One of the things that I am not is a harbinger of doom. However I feel it is necessary that I bring my summations for the future to the forefront to prepare my readers. There are some unsettling trends that are catching on throughout the country that in time may change the job as we know it.
Who does not recall Wiley E. Coyote and his devices to capture the Roadrunner? All were made by the Acme Company and were flawed at best. Throughout the country there is a move afoot of regionalization of police services. Some if well thought out can work in some circumstances. Regional jails are a good example, several counties enter into a regional jail agreement, one county may serve as the controller and the shared expenses are great budget savers. These often have a down side of prisoner transportation and related expenses. One arrestee has to be transported many miles taking that officer and car out of service. However, these are calculated costs and risks.
Other regional police services schemes have worked but at a cost. Often these officers are the lowest paid and have weak benefit packages. Good for the municipality and bad for the employees. Often these are basic services only, reactive with little or no investigations, crime prevention or other traditional police services. Call 911, get a report and that’s about it. As one chap told me, this style of service does not do follow-ups on most all property crimes for they assume all victims will be recompensated by insurance. I despise this bloody idea for it validates criminality. Bad guy does not get caught and continues with crimes, more reports but who cares. You are setting a dangerous precedence for free-range criminals. They will work traffic enforcement for this is a moneymaking project, tickets equate income. Maybe I am a traditionalist, for I cut my teeth on the professional model, you know where putting the bad guys away was a art form. Be careful of nomadic speakers coming to your area taunting the money saving ideas of allowing criminals to run free all to save a dollar.
Benefits for Savings
With the advent of the new National Health Care (aka Obamacare) there are outs for employers to shift the burden of purchasing health care for employees. If you have 50 full-time employees or less, then you as the employer can opt to pay a fine and have the employees on their own seek out health care. Look around at your local community departments; they could conceivably follow this plan.
Again, review your retirement benefits; many departments now both in right-to-work states and union states are changing their defined benefit plans for future employees. Granted this may be a money saver for the municipality’s future but let’s grab the crystal ball. Cops (firemen as well) do not like to be treated differently, what one gets then all should receive as well. I will predict that even if a future hire comes on with this benefit package, in the future as they observe how the previous generation of cops are rewarded, the jealously factor will swing them into action. Now these are supposition on my part here but stop and imagine. Once an old defined benefit plan officer retires and their package is discussed over retirement party cake and ice cream, the wheels will spin. This backlash on benefits for the future will cause some to readjust the pendulum.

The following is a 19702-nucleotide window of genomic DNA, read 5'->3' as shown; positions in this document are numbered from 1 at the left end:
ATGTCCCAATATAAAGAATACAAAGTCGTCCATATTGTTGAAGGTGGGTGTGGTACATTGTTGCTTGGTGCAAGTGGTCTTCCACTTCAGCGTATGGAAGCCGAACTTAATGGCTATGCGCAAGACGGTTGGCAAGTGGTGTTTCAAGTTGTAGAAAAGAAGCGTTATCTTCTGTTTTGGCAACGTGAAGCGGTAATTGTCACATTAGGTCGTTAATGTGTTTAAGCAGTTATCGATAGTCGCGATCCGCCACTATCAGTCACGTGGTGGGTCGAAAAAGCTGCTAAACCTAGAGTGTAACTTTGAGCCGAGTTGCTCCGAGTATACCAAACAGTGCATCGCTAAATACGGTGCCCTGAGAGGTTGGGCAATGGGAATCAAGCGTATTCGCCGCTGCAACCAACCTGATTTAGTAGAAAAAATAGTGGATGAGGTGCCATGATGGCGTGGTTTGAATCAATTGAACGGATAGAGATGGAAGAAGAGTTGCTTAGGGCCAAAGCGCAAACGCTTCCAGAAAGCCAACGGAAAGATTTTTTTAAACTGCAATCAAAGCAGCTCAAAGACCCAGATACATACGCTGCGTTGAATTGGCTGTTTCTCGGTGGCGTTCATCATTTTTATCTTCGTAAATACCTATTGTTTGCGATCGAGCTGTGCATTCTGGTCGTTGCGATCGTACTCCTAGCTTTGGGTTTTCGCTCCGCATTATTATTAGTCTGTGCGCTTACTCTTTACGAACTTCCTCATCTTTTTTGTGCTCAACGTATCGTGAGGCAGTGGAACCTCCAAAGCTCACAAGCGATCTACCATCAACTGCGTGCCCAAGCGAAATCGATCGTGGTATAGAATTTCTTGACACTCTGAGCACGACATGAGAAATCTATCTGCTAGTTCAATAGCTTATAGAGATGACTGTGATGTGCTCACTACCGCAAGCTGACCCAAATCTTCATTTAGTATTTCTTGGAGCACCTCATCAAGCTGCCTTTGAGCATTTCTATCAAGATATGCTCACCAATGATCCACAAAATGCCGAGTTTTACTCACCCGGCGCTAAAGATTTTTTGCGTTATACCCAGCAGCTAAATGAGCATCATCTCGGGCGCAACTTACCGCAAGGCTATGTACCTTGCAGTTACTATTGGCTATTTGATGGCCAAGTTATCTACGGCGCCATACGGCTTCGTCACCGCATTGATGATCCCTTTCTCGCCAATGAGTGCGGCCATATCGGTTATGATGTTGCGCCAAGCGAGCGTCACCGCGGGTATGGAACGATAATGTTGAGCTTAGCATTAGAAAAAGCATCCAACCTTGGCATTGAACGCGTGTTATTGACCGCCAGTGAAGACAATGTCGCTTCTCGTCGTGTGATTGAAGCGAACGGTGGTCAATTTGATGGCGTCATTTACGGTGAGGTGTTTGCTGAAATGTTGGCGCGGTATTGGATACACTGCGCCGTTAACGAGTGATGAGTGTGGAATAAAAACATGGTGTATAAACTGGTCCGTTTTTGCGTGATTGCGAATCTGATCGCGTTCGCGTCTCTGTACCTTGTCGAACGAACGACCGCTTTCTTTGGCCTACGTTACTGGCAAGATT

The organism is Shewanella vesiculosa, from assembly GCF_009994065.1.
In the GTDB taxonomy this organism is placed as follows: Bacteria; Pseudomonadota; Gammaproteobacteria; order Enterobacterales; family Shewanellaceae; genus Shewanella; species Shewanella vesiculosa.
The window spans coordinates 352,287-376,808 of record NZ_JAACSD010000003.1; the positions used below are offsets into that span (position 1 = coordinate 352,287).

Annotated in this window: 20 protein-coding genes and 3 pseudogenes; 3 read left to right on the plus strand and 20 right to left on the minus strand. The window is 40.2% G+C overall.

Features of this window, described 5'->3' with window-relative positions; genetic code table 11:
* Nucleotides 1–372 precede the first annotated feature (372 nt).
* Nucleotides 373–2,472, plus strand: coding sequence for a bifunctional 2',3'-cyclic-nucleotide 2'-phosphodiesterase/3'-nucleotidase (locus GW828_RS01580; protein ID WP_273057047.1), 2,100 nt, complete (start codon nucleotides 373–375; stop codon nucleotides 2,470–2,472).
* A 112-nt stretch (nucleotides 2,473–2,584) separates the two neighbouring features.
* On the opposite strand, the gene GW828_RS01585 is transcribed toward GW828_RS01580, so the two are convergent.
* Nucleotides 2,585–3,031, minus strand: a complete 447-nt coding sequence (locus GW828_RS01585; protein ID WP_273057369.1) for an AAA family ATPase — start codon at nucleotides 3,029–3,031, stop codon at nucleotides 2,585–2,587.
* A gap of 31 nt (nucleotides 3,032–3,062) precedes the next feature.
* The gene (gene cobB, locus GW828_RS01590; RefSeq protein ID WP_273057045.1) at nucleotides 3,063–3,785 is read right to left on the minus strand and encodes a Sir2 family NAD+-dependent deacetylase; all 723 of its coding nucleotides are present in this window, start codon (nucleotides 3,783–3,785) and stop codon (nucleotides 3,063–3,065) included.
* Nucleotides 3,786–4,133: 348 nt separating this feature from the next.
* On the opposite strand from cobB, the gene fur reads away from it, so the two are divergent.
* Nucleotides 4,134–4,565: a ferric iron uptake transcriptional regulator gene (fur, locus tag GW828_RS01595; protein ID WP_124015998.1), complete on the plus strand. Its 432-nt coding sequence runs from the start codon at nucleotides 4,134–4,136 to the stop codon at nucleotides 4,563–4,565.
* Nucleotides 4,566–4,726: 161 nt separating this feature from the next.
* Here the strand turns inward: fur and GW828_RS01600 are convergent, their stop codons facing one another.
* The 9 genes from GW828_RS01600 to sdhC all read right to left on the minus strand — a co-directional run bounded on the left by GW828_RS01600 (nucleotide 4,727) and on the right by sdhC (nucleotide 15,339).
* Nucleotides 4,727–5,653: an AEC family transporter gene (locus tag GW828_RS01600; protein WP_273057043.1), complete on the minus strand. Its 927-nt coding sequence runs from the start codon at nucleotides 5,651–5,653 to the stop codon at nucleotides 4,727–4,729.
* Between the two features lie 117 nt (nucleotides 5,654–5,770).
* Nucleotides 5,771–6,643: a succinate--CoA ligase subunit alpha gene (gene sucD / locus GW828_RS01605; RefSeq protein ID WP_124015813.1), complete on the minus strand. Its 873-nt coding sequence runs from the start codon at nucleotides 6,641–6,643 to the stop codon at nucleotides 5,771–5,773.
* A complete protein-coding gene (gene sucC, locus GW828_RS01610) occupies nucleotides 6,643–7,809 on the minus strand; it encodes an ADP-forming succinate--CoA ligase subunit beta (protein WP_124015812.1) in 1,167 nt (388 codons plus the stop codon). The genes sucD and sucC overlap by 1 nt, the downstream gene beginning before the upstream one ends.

What’s in your job description?
There is not a day that goes by without another added line is put in your job description, often under the ‘and others tasks as so directed’. Now the very design of emergency services is an unforeseen variable that this phrase is intended to address. However as some municipalities are redesigning their workforce (scale-down) many of the remaining absorb unfilled gaps in service. More often coppers are serving as animal control, code enforcement and so forth. I spoke to one officer who stated now they are reading water meters for the local water authority. For many police are often considered the S.N.E.W. Unit, or the Stuff Nobody Else Wants. The guilty party of this will be the smaller departments; if you want to keep your job, then you will do this. I understand in today’s financial climate protecting your job is paramount. I also understand that if you are being tasked jobs that you are not trained or equipped for will soon haunt someone. The department’s insurance carrier may be the voice of reason here to these added jobs. They want to protect their exposure and risks so it is in their interest to add to what you can and cannot do. You have the right to refuse an unlawful order, go wisely into the future.
There are several remedies for these and other pending issues in our profession. One, if you are a young officer, read the fine print before taking the job. Understand what your benefits are and visit your Human Resources to gain a full grasp of all. Whenever HR posts those flyers in the workplace that the law requires posting, but nobody reads them, you read them! You need to compare the changes to your current situation. Know your rights, benefit and job descriptions. If you have a local officers association (fraternal or union) get involved. I hope my crystal ball is off but as I see these clouds forming, I know it is going to be stormy on law enforcement’s future.